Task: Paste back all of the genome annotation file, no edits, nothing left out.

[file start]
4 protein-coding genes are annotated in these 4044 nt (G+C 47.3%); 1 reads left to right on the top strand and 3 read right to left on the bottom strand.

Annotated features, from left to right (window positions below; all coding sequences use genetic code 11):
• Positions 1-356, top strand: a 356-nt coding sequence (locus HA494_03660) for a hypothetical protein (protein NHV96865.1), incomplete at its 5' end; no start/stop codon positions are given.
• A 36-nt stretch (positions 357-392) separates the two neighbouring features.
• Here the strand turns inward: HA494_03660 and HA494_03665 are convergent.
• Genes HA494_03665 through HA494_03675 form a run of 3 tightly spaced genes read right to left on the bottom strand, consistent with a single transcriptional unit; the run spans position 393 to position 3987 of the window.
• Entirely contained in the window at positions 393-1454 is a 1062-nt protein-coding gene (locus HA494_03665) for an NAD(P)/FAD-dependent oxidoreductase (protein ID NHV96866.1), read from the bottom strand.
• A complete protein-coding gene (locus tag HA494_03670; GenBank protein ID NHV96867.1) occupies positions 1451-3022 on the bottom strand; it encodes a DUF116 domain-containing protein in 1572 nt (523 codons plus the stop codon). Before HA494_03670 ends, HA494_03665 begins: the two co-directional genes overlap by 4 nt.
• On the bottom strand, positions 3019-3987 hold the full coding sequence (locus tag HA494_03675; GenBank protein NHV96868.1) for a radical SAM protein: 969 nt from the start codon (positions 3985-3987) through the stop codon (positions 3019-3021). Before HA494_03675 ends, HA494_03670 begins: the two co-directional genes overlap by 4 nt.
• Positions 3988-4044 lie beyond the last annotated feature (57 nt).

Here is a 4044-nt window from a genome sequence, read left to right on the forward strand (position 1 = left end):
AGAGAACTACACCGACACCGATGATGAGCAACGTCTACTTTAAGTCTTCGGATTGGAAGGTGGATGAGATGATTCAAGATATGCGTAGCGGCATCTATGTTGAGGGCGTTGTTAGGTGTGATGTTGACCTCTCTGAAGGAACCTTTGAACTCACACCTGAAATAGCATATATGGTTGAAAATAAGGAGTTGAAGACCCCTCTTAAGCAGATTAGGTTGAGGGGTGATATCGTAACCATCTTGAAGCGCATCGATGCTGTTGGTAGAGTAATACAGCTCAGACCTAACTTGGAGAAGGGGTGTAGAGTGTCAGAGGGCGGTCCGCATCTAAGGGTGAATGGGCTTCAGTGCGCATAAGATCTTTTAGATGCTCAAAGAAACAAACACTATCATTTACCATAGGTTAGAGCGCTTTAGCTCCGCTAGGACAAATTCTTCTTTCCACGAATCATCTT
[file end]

4 protein-coding genes are annotated in these 4044 nt (G+C 47.3%); 1 reads left to right on the top strand and 3 read right to left on the bottom strand.

Annotated features, from left to right (window positions below; all coding sequences use genetic code 11):
• Positions 1-356, top strand: a 356-nt coding sequence (locus HA494_03660) for a hypothetical protein (protein NHV96865.1), incomplete at its 5' end; no start/stop codon positions are given.
• A 36-nt stretch (positions 357-392) separates the two neighbouring features.
• Here the strand turns inward: HA494_03660 and HA494_03665 are convergent.
• Genes HA494_03665 through HA494_03675 form a run of 3 tightly spaced genes read right to left on the bottom strand, consistent with a single transcriptional unit; the run spans position 393 to position 3987 of the window.
• Entirely contained in the window at positions 393-1454 is a 1062-nt protein-coding gene (locus HA494_03665) for an NAD(P)/FAD-dependent oxidoreductase (protein ID NHV96866.1), read from the bottom strand.
• A complete protein-coding gene (locus tag HA494_03670; GenBank protein ID NHV96867.1) occupies positions 1451-3022 on the bottom strand; it encodes a DUF116 domain-containing protein in 1572 nt (523 codons plus the stop codon). Before HA494_03670 ends, HA494_03665 begins: the two co-directional genes overlap by 4 nt.
• On the bottom strand, positions 3019-3987 hold the full coding sequence (locus tag HA494_03675; GenBank protein NHV96868.1) for a radical SAM protein: 969 nt from the start codon (positions 3985-3987) through the stop codon (positions 3019-3021). Before HA494_03675 ends, HA494_03670 begins: the two co-directional genes overlap by 4 nt.
• Positions 3988-4044 lie beyond the last annotated feature (57 nt).

Here is a 4044-nt window from a genome sequence, read left to right on the forward strand (position 1 = left end):
AGAGAACTACACCGACACCGATGATGAGCAACGTCTACTTTAAGTCTTCGGATTGGAAGGTGGATGAGATGATTCAAGATATGCGTAGCGGCATCTATGTTGAGGGCGTTGTTAGGTGTGATGTTGACCTCTCTGAAGGAACCTTTGAACTCACACCTGAAATAGCATATATGGTTGAAAATAAGGAGTTGAAGACCCCTCTTAAGCAGATTAGGTTGAGGGGTGATATCGTAACCATCTTGAAGCGCATCGATGCTGTTGGTAGAGTAATACAGCTCAGACCTAACTTGGAGAAGGGGTGTAGAGTGTCAGAGGGCGGTCCGCATCTAAGGGTGAATGGGCTTCAGTGCGCATAAGATCTTTTAGATGCTCAAAGAAACAAACACTATCATTTACCATAGGTTAGAGCGCTTTAGCTCCGCTAGGACAAATTCTTCTTTCCACGAATCATCTT